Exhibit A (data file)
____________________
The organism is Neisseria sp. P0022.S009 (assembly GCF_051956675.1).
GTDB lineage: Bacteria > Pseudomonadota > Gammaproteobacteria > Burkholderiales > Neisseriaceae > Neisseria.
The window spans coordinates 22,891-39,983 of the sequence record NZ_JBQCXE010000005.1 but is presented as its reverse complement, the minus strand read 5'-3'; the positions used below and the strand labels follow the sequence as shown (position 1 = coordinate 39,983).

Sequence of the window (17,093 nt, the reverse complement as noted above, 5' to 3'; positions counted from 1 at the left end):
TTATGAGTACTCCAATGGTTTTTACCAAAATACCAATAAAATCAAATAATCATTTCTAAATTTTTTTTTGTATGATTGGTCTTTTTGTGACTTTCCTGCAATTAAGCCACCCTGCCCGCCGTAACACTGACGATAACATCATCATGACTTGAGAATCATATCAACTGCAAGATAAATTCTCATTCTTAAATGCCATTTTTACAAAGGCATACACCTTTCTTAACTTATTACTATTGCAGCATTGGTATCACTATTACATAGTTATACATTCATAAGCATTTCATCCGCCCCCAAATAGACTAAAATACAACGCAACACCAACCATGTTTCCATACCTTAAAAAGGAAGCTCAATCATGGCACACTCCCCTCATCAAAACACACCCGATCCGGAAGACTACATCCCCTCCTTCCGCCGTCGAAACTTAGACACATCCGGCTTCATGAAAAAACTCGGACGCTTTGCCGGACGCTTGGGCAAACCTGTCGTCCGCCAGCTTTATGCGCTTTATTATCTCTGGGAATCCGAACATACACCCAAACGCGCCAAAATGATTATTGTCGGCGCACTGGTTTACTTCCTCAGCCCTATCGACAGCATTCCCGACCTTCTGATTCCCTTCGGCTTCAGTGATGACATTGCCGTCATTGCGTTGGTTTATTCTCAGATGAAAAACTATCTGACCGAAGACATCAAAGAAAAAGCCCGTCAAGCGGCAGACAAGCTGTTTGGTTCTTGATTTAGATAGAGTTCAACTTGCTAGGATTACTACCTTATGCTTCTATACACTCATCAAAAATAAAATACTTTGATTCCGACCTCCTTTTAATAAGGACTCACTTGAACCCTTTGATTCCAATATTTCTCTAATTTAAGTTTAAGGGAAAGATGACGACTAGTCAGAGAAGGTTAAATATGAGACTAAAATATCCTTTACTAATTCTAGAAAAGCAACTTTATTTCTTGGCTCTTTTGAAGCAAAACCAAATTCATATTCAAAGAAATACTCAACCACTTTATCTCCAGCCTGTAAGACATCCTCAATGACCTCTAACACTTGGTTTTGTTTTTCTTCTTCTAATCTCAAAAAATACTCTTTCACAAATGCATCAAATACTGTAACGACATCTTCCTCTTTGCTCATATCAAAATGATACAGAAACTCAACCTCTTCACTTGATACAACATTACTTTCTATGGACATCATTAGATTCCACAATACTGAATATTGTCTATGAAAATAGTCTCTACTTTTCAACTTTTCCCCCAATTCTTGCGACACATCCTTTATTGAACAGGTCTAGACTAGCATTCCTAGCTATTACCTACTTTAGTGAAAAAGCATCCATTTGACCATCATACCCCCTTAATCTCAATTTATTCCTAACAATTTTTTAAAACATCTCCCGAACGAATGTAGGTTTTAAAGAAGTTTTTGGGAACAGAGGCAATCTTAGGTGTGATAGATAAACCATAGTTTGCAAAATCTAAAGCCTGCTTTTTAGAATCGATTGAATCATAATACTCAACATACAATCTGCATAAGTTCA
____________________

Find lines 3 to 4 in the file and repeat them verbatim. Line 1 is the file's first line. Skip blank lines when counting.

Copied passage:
The window spans coordinates 22,891-39,983 of the sequence record NZ_JBQCXE010000005.1 but is presented as its reverse complement, the minus strand read 5'-3'; the positions used below and the strand labels follow the sequence as shown (position 1 = coordinate 39,983).

Sequence of the window (17,093 nt, the reverse complement as noted above, 5' to 3'; positions counted from 1 at the left end):